When asked what the Democrats will do to get the full Mueller report, Rep. David Cicilline (D-RI) said they are prepared to do whatever it takes because ‘the American people deserve to know the truth,’ but Rep. Doug Collins (R-GA) questions the tactics the Democratic Party has used.
  • Apr 4
Rep. David Cicilline (D-RI)
Chairman, U.S. House Subcommittee on Antitrust, Commercial and Administrative Law
Congressman David N. Cicilline serves Rhode Island’s First Congressional District in the U.S. House of Representatives. Cicilline is a member of the House Democratic Leadership as Chair of the Democratic Policy and Communications Committee (DPCC). He is also a leader in Congress on issues of core American values, serving as Chairman of the House Antitrust Subcommittee, Co-Chair of the Congressional LGBT Equality Caucus, and Vice Chair of the Congressional Progressive Caucus. As the Chairman of the House Antitrust Subcommittee, Cicilline oversees an expansive portfolio of ensuring access to affordable health care, keeping the courts open to consumers and workers, promoting innovation and economic opportunity through open and competitive markets, keeping the internet open and free through strong net neutrality rules, promoting access to high-speed broadband internet, and holding the Trump administration accountable through oversight.
Rep. Doug Collins, (R-GA)
Ranking Member, U.S. House Judiciary Committee
A native of Gainesville, Georgia, Congressman Doug Collins saw public service modeled by his father, a Georgia State Trooper, and mother, who provided care to local senior citizens. In the 116th Congress, Doug serves as Ranking Member of the U.S. House Committee on the Judiciary. In this role, Doug leads his Republican colleagues on a wide breadth of issues within the Committee’s purview, which include fighting to uphold and safeguard the Second Amendment, protecting the lives of unborn children, defending religious liberty, and overseeing our law enforcement agencies.
Moderated by Jonathan Capehart
Opinion Columnist, The Washington Post
Accelerating Your Local News Feed: The Facebook Journalism Project
“News deserts” are cropping up all over the country as traditional publications continue to suffer the collapse of the print business model and the takeover of digital advertising by social media giants and other internet companies. Facebook executive Anne Kornblut discusses how the company’s recent investment in local news initiatives is meant to help remedy the losses outlets have suffered and ensure that interactions on the social platform are as meaningful as possible.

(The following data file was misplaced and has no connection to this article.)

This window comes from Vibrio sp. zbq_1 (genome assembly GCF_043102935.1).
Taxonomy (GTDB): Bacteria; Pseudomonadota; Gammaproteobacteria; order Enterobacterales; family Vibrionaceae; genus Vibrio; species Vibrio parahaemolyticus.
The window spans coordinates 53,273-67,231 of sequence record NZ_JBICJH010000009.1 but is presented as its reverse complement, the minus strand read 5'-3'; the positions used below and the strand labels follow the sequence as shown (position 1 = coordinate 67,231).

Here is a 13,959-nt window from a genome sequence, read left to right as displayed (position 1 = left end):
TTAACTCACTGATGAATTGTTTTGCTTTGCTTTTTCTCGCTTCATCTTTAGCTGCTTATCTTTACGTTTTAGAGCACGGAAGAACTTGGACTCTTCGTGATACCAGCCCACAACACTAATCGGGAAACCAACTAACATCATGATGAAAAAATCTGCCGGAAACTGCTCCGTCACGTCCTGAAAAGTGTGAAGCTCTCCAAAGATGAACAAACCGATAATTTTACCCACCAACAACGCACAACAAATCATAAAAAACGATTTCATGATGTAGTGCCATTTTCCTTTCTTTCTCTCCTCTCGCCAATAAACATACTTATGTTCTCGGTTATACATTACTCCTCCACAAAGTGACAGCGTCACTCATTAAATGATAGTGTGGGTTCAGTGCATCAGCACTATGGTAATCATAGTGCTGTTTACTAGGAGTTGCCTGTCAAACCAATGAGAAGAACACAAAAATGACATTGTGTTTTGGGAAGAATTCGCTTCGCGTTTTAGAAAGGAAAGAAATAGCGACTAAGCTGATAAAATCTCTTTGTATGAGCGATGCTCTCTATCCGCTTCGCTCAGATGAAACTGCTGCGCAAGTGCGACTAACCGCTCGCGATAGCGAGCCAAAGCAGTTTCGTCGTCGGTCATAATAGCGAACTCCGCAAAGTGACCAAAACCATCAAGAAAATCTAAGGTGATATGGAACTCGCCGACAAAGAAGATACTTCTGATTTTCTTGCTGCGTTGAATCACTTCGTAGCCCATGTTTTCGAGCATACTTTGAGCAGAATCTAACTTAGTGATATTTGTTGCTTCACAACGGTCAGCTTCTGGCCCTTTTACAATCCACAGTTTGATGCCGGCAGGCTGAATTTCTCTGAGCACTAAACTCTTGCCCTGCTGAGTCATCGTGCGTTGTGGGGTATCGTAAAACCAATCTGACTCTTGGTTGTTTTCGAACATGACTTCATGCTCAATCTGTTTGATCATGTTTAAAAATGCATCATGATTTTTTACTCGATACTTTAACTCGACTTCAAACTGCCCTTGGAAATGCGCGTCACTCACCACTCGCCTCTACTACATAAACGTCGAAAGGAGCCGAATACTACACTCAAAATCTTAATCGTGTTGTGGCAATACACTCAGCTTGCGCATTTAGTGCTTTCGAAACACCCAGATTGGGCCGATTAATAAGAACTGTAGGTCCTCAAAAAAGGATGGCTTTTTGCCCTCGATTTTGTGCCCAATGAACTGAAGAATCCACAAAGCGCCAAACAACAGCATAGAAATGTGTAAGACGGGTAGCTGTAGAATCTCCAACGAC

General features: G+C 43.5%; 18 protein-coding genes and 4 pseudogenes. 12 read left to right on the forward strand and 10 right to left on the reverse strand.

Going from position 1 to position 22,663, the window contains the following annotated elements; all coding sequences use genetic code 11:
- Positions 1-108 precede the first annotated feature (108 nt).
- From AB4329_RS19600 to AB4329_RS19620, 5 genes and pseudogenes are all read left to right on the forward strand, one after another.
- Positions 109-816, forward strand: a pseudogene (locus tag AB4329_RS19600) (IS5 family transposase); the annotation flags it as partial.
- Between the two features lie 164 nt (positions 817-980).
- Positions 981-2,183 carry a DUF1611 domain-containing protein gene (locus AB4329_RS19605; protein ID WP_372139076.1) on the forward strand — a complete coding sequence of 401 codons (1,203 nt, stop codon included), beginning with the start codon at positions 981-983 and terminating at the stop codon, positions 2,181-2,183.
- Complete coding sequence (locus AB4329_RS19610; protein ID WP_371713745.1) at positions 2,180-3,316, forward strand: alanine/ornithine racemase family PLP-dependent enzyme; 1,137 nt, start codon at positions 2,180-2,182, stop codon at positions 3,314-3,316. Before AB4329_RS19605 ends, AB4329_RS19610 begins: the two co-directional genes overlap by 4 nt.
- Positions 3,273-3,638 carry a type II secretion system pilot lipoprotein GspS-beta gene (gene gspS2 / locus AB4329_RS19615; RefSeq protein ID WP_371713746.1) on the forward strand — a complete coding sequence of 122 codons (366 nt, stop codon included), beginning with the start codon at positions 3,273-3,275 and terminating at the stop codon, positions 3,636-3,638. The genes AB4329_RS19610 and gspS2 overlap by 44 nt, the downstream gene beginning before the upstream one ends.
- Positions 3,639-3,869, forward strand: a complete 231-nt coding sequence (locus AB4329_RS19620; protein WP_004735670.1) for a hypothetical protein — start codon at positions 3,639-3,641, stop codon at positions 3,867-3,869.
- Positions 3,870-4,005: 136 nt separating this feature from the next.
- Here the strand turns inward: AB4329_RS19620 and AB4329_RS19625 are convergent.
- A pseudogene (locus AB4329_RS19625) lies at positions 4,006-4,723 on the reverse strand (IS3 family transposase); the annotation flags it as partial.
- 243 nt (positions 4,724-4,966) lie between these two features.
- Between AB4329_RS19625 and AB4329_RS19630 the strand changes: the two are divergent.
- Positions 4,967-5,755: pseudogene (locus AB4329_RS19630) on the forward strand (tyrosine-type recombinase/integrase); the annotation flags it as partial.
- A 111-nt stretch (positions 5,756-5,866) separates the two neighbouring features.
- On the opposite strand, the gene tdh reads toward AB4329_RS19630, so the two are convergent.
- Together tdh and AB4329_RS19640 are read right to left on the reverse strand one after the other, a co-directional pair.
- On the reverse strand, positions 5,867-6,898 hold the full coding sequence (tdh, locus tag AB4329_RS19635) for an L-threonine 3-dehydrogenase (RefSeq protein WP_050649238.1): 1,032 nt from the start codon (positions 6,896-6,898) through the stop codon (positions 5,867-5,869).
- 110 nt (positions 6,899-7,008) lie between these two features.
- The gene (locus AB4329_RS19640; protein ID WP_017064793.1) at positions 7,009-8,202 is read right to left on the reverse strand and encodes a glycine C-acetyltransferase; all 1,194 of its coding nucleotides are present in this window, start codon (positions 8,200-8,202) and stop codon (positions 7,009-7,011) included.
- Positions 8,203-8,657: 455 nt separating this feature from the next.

• Apr 4
Facebook’s Director of New Initiatives, News Partnerships Anne Kornblut says the platform is focused on helping publishers figure out a business model for the future. “It is important to Facebook. Facebook’s core mission is community and building community, and local news is one of the most important ways you can build community,’ she said.
  • Apr 4
With several federal and state investigations underway, many prompted by the Cambridge Analytica data privacy scandal, Facebook’s Director of New Initiatives, News Partnerships Anne Kornblut says there are many things the company should have done differently. But she insisted that those who work for the company are committed to making it right.
  • Apr 4
Anne Kornblut
Director of New Initiatives, News Partnerships, Facebook
Anne Kornblut is the Director of New Initiatives on the News Partnerships team at Facebook where she leads development of new strategies for news organizations across the Facebook family of apps. Before joining Facebook in 2015, she spent nearly two decades in the news industry, including at the New York Times and the Boston Globe, and most recently as a senior editor at the Washington Post, where she won the Pulitzer Prize for overseeing coverage of Edward Snowden in 2013. She currently serves on the boards of three news non-profits.
Interviewed by Sarah Ellison
Media Reporter, The Washington Post
Non-Profit Disruptors: Examining Innovative Journalism Models
Is there a local news business model that can survive in the internet age? We’ll hear from leaders of nonprofit journalism ventures who will examine the opportunities and challenges inherent to supplying, supporting and financing essential local news coverage.
  • Apr 4
Editor and founder of The Nevada Independent Jon Ralston says he founded nonprofit news and opinion website to help fill a gap he saw in his community. “Democracy is so dependent on robust journalism,’ he said.
  • Apr 4
ProPublica Illinois’ Louise Kiernan says collaboration is key in advancing the mission of local news. “Collaboration allows us to bring different resources and strengths to bear on a story, and it enables us to reach broader and more diverse audiences,’ she said.
  • Apr 4
Despite the issues facing local journalism, The Nevada Independent Editor and Founder Jon Ralston, ProPublica Illinois Editor-in-Chief Louise Kiernan and The Texas Tribune Founder John Thornton share their hopes for the future.